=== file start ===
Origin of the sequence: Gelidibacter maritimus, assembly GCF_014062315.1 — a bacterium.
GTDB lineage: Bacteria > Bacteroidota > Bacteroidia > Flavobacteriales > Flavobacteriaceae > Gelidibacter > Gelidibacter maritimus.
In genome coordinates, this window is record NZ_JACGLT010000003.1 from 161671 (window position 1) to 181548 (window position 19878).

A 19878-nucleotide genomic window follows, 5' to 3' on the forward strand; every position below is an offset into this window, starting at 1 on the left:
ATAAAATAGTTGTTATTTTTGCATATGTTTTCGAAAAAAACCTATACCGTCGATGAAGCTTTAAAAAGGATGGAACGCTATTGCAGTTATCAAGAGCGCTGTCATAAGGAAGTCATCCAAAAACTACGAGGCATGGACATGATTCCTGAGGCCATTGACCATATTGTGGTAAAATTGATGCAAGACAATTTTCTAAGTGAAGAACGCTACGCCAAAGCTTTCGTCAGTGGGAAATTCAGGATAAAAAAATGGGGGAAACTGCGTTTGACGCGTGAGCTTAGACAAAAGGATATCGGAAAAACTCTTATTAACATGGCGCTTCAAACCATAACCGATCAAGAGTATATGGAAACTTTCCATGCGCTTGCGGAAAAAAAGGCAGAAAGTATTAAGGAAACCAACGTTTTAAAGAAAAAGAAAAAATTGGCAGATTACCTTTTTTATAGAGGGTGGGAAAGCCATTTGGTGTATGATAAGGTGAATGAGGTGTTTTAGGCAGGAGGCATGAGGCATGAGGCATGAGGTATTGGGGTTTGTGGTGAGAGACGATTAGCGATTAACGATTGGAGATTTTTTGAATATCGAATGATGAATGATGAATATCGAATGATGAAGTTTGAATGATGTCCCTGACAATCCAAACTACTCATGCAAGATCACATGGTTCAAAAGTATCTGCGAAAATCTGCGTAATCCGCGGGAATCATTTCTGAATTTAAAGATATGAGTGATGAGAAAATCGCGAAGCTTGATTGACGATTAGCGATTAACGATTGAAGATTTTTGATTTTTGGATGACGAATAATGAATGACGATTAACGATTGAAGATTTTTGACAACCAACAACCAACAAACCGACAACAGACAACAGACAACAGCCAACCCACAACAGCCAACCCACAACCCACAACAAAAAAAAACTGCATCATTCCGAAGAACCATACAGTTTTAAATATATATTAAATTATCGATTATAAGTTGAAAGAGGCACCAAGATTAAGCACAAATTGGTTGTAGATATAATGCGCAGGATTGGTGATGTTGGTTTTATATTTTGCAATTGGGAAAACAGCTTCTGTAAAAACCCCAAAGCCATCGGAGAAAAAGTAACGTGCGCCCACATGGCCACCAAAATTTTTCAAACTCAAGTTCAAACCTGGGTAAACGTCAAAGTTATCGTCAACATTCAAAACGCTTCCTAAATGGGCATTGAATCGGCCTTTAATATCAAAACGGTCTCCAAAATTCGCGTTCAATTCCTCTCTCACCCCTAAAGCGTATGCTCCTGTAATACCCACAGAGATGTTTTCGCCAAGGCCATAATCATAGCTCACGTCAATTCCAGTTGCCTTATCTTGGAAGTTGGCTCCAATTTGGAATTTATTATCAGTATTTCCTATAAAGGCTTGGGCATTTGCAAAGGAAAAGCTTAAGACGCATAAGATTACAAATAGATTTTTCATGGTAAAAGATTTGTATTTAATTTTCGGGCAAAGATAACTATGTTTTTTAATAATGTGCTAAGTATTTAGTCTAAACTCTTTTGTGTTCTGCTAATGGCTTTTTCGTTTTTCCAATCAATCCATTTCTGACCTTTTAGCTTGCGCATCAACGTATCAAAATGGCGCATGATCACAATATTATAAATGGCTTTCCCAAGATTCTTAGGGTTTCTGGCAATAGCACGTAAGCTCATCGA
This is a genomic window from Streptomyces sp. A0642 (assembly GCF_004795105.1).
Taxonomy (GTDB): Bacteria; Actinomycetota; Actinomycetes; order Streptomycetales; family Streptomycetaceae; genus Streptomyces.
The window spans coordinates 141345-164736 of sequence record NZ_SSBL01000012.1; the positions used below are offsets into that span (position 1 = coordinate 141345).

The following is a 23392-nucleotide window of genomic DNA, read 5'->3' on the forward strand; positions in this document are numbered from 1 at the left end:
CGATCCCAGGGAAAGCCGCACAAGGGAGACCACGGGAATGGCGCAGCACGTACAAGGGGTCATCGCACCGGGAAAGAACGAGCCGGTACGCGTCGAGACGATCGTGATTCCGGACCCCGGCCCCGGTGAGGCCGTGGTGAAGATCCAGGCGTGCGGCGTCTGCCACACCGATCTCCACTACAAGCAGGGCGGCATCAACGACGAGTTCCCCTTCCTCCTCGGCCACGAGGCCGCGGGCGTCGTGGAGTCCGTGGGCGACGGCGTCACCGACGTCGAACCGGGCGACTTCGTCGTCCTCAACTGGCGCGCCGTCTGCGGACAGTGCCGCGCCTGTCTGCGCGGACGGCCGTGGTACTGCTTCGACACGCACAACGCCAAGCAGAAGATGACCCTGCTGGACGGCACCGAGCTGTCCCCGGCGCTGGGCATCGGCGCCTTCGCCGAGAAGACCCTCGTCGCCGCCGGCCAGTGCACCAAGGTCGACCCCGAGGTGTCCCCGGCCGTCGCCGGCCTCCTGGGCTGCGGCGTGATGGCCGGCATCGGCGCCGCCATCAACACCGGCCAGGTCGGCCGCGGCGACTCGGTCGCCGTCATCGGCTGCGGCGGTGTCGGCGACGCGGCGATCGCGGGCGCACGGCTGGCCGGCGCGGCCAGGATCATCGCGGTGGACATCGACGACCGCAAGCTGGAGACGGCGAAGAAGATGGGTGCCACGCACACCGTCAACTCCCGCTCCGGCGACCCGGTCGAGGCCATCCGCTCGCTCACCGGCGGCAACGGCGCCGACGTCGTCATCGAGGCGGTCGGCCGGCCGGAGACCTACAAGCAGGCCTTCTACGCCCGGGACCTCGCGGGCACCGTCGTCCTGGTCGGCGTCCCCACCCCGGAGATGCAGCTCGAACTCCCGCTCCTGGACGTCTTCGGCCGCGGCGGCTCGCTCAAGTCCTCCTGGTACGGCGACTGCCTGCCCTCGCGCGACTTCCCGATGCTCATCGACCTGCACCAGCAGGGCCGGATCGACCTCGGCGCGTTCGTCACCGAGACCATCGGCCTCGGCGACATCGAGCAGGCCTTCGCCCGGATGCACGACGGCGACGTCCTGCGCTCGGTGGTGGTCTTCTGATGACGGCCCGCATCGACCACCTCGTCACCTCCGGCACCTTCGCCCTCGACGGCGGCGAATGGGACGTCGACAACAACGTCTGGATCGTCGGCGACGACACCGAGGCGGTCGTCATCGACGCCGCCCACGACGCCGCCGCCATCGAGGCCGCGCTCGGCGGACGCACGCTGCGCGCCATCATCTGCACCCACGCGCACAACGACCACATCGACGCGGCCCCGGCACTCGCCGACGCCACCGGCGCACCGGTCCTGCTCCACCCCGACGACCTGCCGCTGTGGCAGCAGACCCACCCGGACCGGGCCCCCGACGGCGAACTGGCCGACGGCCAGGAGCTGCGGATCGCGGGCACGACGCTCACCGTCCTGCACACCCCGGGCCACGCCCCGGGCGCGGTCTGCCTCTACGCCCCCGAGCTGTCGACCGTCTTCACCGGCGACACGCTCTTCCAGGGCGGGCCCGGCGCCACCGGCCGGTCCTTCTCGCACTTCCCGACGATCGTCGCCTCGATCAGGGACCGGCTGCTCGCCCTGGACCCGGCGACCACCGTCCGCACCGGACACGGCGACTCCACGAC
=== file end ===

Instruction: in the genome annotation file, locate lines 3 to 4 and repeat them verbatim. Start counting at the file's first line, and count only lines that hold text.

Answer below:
In genome coordinates, this window is record NZ_JACGLT010000003.1 from 161671 (window position 1) to 181548 (window position 19878).

A 19878-nucleotide genomic window follows, 5' to 3' on the forward strand; every position below is an offset into this window, starting at 1 on the left: